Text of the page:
Editor’s note:  James Williamson is one of my (DJW’s) younger brothers.  He is an Ohio native currently residing in Nevada.


Election season is over.  The campaigns for 2012 have not begun yet.  That means we are at a point at which the field is wide open for the next cycle and we can dream up any scenario we like.  So, in my letter to Santa this year, I’d like to ask for a few things for 2012 (because it will need to start in motion now for it to come to fruition by then).

Dear Santa,

There are so many things that I would like to ask for but I’ll try to keep the list short in hopes that I will get at least one wish.

1.    Sovereign fiscal sanity. I’d like to see it spread to the whole world but if that can’t be done then at least bring it to the US.  Nothing leads to poorer decisions than desperation, which is where the major governments of the world are headed right now.

2.    More incumbents retiring or getting defeated. While it was gratifying to see a bumper crop of new freshmen in the US Congress this year, I hope that we get even more next time.  Part of the difficulty that we have with solving our current problems with government is that the people that helped create them are the ones in charge of fixing them.  We need fresh blood and fresh thought . . . and lots of it.

3.    The death of professional lobbyists. OK, so this is probably never going to happen, but remember I called it a wish list.  One of the problems that we have today (as the Buckeye RINO has pointed out before) is that Congress no longer writes its own legislation and often doesn’t even know all the details of the legislation when they vote on it.  The actual text of most legislation is written by lobbyists or, more commonly, clients of the lobbyists.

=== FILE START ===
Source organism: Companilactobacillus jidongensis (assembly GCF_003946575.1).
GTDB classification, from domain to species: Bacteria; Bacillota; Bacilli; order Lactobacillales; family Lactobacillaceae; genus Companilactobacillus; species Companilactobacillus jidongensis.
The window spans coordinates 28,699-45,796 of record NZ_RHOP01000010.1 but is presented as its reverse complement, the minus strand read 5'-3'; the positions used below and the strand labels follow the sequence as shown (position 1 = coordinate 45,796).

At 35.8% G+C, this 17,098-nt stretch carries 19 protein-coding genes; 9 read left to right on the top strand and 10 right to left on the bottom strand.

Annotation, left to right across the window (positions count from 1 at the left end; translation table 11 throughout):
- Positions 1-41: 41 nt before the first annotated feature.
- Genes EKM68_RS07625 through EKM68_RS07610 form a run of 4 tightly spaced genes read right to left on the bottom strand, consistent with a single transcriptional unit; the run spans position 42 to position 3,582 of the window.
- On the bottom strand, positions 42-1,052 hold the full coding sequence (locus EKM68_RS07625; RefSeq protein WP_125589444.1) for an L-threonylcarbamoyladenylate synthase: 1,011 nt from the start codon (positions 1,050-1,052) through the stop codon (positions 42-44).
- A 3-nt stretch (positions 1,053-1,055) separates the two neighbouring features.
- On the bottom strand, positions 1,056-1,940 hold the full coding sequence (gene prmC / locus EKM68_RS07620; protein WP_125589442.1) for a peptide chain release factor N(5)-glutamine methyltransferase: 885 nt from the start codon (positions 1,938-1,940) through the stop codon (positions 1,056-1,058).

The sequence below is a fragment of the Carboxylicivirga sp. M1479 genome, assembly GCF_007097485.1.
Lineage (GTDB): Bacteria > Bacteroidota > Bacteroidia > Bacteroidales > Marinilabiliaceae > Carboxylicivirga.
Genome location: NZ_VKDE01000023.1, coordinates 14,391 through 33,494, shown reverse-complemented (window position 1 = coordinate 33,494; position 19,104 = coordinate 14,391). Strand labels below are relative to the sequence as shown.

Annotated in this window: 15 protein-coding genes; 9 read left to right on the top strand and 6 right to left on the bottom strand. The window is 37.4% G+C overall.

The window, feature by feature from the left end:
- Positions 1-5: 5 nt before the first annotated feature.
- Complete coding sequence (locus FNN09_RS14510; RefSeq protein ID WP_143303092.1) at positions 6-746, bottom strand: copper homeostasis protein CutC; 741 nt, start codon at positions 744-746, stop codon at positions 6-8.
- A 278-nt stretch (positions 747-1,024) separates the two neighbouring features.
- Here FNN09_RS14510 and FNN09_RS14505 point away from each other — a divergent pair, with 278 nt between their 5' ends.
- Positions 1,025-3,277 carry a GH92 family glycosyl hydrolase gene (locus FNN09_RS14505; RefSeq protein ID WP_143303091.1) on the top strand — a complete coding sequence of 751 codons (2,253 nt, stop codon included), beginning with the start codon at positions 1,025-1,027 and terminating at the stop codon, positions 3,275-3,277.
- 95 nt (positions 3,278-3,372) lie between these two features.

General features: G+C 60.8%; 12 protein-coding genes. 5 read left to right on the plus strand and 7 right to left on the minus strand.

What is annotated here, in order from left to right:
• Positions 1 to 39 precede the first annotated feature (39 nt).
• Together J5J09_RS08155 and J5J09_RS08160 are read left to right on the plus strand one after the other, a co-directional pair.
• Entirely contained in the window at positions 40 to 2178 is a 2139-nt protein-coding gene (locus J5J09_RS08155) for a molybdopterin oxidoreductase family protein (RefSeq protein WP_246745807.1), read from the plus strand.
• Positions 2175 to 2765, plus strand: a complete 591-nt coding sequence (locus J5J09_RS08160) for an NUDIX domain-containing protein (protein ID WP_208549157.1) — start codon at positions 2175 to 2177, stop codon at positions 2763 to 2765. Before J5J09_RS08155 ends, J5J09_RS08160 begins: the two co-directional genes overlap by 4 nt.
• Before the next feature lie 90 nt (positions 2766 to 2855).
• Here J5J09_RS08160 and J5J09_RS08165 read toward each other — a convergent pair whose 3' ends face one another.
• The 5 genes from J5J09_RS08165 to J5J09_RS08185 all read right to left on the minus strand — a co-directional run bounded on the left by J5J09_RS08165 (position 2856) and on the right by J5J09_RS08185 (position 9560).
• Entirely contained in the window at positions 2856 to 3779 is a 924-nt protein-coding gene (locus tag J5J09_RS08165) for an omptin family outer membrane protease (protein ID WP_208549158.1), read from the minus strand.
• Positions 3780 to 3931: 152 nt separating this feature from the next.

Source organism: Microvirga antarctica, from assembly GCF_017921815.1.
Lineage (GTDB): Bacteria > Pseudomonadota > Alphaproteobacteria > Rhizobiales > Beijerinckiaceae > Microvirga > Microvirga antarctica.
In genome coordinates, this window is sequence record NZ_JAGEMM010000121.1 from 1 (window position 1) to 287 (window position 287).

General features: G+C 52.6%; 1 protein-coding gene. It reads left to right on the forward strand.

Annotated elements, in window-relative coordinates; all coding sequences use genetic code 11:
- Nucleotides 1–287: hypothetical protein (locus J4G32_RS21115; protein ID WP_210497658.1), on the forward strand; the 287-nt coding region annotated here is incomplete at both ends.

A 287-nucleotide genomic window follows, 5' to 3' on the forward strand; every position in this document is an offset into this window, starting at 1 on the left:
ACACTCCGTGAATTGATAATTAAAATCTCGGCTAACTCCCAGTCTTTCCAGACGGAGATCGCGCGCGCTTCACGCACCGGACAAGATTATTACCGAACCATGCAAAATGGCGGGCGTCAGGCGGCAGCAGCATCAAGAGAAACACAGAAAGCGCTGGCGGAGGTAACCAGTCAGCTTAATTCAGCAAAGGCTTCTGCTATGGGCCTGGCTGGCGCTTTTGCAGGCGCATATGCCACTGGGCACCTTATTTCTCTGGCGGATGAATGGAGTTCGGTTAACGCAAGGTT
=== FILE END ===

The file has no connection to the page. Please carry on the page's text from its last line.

4.    A requirement to identify who writes all text included in legislation. If we could identify who is writing the actual text of the legislation, then maybe judges could use a similar philosophy with statutory law that is used in tort law:  In case sof ambiguity, the decision will generally favor the one who did no draft of the contract (or, in this case, legislation).  Maybe that would deter corporations from getting involved in the bill writing process and our lazy representatives and senators would have a reason to do something besides take sides, bicker, and make closed-door deals when creating new legislation.

5.    A simplified tax code. I work for a retired colonel who is very intelligent and quite successful.  Once we were talking about taxes and he mentioned that when he does his taxes with an electronic filing system he will watch the tax meter and react when the number goes up or down.  It reminded me of playing pinball or gambling.  What is wrong with our tax code?  Why does it have to be so complex that even people with Ph.D.’s can’t figure out their tax liability until the IRS instructions for filing a return are published?  Corporations can afford to hire people to dedicate themselves full time to try to figure this out, but most individuals can’t, so the government strategy is to take too much and then refund back what they aren’t entitled to by law.  Would you like to pay your utility bills this way?  I read a recent article that suggests that the government can only get about 19% of GDP no matter what they do.  This is because higher taxes stifle economic growth.  So if 19% of GDP is the magic number, then why don’t we just set it there (or preferably lower) and stop all the games of cat and mouse with deductions and credits?  (OK this discussion could go on for another hundred pages so I’m going to cut it off here.)